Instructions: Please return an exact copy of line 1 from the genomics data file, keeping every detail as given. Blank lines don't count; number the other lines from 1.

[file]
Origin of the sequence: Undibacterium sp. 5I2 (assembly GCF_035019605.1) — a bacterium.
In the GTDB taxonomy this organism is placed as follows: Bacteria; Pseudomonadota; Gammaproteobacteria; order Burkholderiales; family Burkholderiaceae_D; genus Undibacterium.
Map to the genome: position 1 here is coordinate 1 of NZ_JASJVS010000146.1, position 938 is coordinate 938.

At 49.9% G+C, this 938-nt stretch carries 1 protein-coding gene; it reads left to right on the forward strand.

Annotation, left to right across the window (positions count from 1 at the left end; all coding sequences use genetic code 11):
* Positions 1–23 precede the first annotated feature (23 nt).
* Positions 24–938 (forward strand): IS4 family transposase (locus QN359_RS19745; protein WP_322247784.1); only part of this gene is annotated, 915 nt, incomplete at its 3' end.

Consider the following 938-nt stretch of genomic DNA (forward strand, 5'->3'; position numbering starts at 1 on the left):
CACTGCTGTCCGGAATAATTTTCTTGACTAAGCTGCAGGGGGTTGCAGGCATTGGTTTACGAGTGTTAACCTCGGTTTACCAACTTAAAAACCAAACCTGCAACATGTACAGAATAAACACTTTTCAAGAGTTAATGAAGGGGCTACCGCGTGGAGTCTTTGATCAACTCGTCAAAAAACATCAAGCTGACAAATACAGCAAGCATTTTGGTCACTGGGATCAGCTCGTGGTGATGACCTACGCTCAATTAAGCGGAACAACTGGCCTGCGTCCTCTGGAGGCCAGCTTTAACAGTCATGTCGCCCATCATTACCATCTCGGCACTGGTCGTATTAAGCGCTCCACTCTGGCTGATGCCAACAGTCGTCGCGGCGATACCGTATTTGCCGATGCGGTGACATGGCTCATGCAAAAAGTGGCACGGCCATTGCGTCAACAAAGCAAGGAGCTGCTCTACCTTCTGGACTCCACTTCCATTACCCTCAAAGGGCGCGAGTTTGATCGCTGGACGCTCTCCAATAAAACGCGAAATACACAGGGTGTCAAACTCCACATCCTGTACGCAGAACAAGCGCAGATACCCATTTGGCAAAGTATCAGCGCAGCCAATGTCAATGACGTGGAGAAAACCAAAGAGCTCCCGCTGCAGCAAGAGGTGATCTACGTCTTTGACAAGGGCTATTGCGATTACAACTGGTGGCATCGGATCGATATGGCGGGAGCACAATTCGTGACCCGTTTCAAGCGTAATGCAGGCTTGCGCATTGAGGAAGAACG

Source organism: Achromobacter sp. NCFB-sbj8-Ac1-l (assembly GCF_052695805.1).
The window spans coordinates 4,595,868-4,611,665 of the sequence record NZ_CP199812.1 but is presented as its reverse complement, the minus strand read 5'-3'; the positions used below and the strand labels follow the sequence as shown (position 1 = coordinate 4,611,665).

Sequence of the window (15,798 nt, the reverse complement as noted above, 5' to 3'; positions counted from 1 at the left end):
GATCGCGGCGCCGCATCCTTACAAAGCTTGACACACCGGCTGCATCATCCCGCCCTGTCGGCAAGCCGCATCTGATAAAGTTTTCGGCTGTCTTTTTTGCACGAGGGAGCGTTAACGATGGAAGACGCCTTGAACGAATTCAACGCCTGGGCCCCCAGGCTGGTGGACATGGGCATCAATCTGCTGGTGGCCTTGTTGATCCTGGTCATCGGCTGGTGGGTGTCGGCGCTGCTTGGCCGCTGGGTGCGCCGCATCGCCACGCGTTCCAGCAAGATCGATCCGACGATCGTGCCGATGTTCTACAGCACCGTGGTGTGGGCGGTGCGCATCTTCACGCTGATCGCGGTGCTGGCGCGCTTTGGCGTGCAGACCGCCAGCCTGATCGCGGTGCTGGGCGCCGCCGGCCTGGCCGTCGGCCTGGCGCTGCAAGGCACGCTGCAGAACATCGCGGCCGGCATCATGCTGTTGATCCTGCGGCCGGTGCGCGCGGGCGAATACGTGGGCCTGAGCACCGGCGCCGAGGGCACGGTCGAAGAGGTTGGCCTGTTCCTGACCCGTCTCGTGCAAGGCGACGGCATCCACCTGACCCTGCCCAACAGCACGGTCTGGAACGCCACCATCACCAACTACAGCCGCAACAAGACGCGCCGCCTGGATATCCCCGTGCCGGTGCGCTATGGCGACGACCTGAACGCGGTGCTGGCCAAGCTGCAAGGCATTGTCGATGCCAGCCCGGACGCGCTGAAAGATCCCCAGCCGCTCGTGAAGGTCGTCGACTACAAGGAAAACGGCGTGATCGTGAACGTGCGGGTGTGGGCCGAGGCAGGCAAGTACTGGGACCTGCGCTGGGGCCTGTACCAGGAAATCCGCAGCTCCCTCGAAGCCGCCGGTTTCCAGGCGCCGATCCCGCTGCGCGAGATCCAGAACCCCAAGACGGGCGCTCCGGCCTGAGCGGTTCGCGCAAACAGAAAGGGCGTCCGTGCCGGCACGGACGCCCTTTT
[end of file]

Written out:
Origin of the sequence: Undibacterium sp. 5I2 (assembly GCF_035019605.1) — a bacterium.